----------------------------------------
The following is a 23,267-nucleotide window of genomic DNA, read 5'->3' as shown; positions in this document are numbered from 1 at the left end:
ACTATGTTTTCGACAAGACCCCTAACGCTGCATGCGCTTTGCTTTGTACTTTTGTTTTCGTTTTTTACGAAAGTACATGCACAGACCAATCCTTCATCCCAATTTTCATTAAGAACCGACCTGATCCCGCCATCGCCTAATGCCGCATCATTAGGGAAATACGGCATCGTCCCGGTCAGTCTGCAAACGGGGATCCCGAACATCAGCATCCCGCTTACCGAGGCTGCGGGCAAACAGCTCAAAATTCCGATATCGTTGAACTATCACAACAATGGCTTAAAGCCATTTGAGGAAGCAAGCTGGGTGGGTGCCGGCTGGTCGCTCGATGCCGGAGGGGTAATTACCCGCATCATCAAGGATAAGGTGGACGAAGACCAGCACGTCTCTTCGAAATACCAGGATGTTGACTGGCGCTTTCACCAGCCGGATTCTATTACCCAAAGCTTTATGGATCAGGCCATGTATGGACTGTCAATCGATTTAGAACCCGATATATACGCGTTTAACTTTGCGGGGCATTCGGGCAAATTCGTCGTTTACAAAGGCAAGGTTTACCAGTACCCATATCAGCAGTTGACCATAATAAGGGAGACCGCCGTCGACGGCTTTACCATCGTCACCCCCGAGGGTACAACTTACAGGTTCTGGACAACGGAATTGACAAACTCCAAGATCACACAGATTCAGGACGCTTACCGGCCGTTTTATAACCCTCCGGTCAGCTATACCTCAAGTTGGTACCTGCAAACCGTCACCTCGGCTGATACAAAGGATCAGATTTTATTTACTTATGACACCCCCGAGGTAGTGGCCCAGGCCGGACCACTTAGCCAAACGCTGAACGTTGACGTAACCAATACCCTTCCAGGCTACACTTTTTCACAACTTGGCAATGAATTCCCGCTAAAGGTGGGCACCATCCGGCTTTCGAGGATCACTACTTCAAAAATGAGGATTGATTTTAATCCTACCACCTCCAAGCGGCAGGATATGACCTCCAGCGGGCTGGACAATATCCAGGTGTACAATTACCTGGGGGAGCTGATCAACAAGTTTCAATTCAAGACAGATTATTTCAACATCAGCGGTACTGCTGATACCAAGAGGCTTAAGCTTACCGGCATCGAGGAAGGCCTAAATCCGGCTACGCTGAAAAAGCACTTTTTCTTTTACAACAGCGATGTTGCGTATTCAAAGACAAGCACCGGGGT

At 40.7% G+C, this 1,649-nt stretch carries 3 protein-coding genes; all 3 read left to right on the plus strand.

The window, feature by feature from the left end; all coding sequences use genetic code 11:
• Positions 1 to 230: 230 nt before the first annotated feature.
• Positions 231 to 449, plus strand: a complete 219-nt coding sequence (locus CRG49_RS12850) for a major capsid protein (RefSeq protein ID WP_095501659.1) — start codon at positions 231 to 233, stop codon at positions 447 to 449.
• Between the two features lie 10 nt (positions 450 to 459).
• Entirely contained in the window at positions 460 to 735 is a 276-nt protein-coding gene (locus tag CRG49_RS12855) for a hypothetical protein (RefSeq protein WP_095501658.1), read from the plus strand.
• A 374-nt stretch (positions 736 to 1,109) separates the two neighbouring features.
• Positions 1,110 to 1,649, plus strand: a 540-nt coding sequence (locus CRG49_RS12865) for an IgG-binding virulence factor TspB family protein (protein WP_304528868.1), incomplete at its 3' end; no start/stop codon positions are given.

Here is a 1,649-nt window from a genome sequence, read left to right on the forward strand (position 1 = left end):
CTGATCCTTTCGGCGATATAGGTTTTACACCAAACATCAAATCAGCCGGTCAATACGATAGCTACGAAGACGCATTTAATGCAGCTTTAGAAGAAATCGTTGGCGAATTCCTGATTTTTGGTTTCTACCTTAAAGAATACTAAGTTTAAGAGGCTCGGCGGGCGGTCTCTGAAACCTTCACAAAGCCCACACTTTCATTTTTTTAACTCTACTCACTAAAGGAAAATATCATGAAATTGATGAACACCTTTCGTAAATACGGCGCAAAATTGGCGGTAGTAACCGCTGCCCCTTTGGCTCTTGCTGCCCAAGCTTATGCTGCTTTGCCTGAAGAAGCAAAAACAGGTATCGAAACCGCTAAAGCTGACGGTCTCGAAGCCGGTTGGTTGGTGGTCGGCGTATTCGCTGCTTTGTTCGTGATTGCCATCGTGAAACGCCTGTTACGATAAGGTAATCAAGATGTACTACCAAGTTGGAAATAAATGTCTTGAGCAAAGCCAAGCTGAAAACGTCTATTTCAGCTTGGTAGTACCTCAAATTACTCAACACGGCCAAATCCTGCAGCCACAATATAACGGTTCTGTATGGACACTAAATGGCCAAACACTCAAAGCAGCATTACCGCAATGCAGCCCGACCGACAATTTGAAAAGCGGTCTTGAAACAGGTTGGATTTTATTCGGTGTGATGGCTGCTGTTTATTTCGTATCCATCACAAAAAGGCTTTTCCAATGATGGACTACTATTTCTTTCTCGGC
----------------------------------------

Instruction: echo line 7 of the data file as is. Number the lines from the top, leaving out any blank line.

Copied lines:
• Between the two features lie 10 nt (positions 450 to 459).